ABSTRACT: Corneas of diabetic patients have abnormal healing and epithelial adhesion, which may be due to alterations of the corneal extracellular matrix (ECM) and basement membrane (BM). To identify such alterations, various ECM and BM components and integrin receptors were studied by immunofluorescence on sections of normal and diabetic human corneas. Age-matched corneas from 15 normal subjects, 10 diabetics without diabetic retinopathy (DR), and 12 diabetics with DR were used. In DR corneas, the composition of the central epithelial BM was markedly altered, compared to normal or non-DR diabetic corneas. In most cases the staining for entactin/nidogen and for chains of laminin-1 (alpha1beta1gamma1) and laminin-10 (alpha5beta1gamma1 was very weak, discontinuous, or absent over large areas. Other BM components displayed less frequent changes. The staining for alpha3beta1 (VLA-3) laminin binding integrin was also weak and discontinuous in DR corneal epithelium. Components of stromal ECM remained unchanged even in DR corneas. Therefore, distinct changes were identified in the composition of the epithelial BM in DR corneas. They may be due to increased degradation or decreased synthesis of BM components and related integrins. These alterations may directly contribute to the epithelial adhesion and wound healing abnormalities found in diabetic corneas.
    Journal of Histochemistry and Cytochemistry 10/1998; 46(9):1033-41. · 2.26 Impact Factor
  • Source
    [Show abstract] [Hide abstract]
    ABSTRACT: Antibody perturbation experiments suggested that migration, terminal differentiation and fusion of myoblasts are dependent on beta1 integrin expression. In addition, several studies have postulated that beta1 integrins have a role in the formation of sarcomeres. In the present report we have analysed skeletal myogenesis in wild-type/beta1-null chimeric mice and beta1-null embryoid bodies. Trunk and limbs of beta1-null chimeric mice contained muscle tissue composed of normal and beta1-null myoblasts indicating that all myotomic sublineages can form, migrate to their peripheral targets and fuse in the absence of beta1 integrin expression. Pure populations of beta1-null myoblasts and satellite cells isolated from beta1-null chimeric embryos and chimeric newborn mice, respectively, were able to differentiate in vitro and to fuse into multinucleated myotubes. Quantitative and qualitative comparisons between normal and beta1-null myoblasts revealed no apparent difference in their capacity to terminally differentiate and fuse. Furthermore, beta1-null myotubes developed sarcomeres which were indistinguishable from wild-type controls. When normal and beta1-null ES cells were differentiated into embryoid bodies, they contained fully differentiated myotubes with normal sarcomeres and normal deposition of costameric components. However, formation of beta1-null myotubes was delayed and was less efficient in beta1-null embryoid bodies than in wild-type controls. High expression of alphav integrin subunit at the tips of normal as well as beta1-null myotubes indicated that the lack of beta1 integrins did not result in a significant redistribution of alphav-containing receptors.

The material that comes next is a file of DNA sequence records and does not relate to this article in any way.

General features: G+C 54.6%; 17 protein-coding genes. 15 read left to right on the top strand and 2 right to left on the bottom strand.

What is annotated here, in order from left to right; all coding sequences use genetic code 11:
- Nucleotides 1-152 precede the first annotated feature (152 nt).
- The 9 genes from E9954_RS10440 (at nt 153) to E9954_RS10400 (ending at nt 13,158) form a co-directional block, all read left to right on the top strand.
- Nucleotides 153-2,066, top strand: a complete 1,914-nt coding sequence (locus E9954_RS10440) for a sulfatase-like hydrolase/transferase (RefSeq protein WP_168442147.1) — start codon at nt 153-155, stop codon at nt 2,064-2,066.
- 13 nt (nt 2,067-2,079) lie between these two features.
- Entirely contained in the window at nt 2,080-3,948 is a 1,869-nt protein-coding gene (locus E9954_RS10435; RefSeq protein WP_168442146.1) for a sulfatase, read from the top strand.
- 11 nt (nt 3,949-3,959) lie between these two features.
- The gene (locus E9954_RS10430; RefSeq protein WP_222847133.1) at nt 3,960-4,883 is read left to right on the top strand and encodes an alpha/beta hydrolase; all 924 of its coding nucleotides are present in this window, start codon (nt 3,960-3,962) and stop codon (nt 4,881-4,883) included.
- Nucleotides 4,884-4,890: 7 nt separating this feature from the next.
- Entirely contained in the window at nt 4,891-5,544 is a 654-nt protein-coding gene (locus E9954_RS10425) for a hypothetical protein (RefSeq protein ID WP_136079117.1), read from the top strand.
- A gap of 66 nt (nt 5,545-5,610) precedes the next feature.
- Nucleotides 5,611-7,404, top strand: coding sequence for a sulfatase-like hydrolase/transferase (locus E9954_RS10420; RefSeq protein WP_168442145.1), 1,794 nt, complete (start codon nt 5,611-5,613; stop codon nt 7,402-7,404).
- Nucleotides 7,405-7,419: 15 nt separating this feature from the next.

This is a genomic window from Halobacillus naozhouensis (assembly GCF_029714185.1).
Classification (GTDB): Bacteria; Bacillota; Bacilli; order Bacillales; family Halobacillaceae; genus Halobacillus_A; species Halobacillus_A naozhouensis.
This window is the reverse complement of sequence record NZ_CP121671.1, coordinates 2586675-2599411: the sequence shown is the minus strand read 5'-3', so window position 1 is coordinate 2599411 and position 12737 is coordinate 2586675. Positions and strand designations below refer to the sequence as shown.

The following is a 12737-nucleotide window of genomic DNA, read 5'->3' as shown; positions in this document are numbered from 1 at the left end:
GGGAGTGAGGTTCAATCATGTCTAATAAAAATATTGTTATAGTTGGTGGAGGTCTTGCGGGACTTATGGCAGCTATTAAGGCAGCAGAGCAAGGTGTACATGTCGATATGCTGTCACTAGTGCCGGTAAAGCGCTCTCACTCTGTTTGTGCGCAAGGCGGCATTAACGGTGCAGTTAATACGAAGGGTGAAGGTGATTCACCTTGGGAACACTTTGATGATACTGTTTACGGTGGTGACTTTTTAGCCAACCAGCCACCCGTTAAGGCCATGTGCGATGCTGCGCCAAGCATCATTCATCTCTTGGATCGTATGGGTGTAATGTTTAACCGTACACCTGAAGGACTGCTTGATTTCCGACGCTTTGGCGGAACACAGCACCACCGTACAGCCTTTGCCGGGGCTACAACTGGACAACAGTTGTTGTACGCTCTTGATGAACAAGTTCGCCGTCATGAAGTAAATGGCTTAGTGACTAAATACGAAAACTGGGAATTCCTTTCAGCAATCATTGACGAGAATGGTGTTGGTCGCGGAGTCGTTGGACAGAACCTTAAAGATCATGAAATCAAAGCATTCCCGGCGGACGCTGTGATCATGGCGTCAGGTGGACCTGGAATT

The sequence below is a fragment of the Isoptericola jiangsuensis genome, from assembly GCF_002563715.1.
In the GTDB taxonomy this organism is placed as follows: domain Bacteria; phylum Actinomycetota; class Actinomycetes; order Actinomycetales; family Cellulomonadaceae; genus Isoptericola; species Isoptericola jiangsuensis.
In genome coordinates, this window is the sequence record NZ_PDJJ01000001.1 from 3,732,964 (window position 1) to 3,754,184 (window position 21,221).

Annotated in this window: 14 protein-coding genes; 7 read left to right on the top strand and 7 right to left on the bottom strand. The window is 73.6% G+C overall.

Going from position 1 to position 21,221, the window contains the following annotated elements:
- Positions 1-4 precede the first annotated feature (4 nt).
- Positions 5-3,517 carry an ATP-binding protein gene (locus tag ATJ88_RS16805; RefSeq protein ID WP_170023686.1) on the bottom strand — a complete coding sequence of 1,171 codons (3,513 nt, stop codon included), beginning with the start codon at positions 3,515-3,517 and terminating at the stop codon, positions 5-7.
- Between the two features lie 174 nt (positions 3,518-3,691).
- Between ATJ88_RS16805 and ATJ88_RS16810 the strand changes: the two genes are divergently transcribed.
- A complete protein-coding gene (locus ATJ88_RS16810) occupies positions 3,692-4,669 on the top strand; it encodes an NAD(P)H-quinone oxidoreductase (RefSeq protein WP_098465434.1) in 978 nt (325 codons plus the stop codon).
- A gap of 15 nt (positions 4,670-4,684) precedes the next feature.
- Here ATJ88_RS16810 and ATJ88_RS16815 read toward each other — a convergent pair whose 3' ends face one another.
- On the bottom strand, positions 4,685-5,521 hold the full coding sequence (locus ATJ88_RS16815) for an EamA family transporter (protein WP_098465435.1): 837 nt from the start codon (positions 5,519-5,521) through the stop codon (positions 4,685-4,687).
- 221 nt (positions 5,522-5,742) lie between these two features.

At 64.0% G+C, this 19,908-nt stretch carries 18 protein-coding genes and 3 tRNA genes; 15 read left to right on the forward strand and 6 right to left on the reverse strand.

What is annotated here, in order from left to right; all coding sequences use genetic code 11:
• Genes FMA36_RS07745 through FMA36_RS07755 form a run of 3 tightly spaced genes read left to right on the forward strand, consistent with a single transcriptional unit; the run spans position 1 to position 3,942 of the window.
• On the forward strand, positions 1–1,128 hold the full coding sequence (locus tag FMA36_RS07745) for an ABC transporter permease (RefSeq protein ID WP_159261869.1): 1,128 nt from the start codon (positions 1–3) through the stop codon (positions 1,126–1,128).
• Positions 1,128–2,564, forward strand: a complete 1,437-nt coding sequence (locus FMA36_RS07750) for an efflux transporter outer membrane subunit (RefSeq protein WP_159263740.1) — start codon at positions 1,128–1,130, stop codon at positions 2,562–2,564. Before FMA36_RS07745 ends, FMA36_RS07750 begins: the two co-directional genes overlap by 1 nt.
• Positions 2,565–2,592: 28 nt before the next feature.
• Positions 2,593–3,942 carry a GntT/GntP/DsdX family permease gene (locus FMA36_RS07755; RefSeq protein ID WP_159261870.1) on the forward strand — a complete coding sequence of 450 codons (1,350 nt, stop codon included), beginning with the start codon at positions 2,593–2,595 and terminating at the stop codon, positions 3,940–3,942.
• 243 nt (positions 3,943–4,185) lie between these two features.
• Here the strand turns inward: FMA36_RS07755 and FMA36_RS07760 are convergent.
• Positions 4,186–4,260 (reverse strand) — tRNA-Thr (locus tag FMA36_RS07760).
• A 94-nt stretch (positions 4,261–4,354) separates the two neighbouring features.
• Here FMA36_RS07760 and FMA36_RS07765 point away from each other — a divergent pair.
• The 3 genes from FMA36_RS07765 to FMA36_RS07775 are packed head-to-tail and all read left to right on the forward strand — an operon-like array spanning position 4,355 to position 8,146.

Journal of Cell Science 09/1998; 111 ( Pt 16):2397-409. · 5.88 Impact Factor
  • C F Tiger, D Gullberg
    [Show abstract] [Hide abstract]
    ABSTRACT: In Duchenne muscular dystrophy (DMD) and laminin alpha2 defective congenital muscular dystrophies (CMD) there are reports of an induction of laminin alpha1 chain in regenerating muscle fibers. These studies are based on immunohistochemistry data with one monoclonal antibody alone. Based on these data we sought to establish if the laminin alpha1 chain is induced in the muscle of dy/dy mice. We found no evidence of induction of laminin alpha1 chain protein or mRNA in dystrophic dy/dy skeletal muscle fibers as determined by immunohistochemistry, Western blotting, Northern blotting, or PCR analysis. Our data point to the need for additional immunological reagents specific for human laminin-alpha1 to resolve whether the conflicting data on laminin-alpha1 distribution in human and mouse tissues is due to species differences or, alternatively, due to differences in reagent specificity. Our data might be important when designing therapy strategies for CMD.
    Muscle & Nerve 01/1998; 20(12):1515-24. · 2.31 Impact Factor

Publication Stats

2k Citations
206.13 Total Impact Points


  • 2007–2013
    • University of Bergen
      • Department of Biomedicine
      Bergen, Hordaland, Norway
  • 1988–2001
    • Uppsala University
      • Department of Cell and Molecular Biology
      Uppsala, Uppsala, Sweden
  • 2000
    • Massachusetts General Hospital
      • Cutaneous Biology Research Center
      Boston, MA, United States
    • Umeå University
      • Department of Integrative Medical Biology (IMB)
      Umeå, Vaesterbotten, Sweden
  • 1997
    • Karolinska Institutet
      • Institutionen för cell- och molekulärbiologi
      Solna, Stockholm, Sweden
  • 1994–1996
    • University of California, Los Angeles
      • Molecular Biology Institute
      Los Angeles, CA, United States
  • 1989–1991
    • University of South Carolina
      • • Department of Cell Biology and Anatomy
      • • School of Medicine
      Columbia, SC, United States
  • 1990
    • Uppsala Monitoring Centre
      Uppsala, Uppsala, Sweden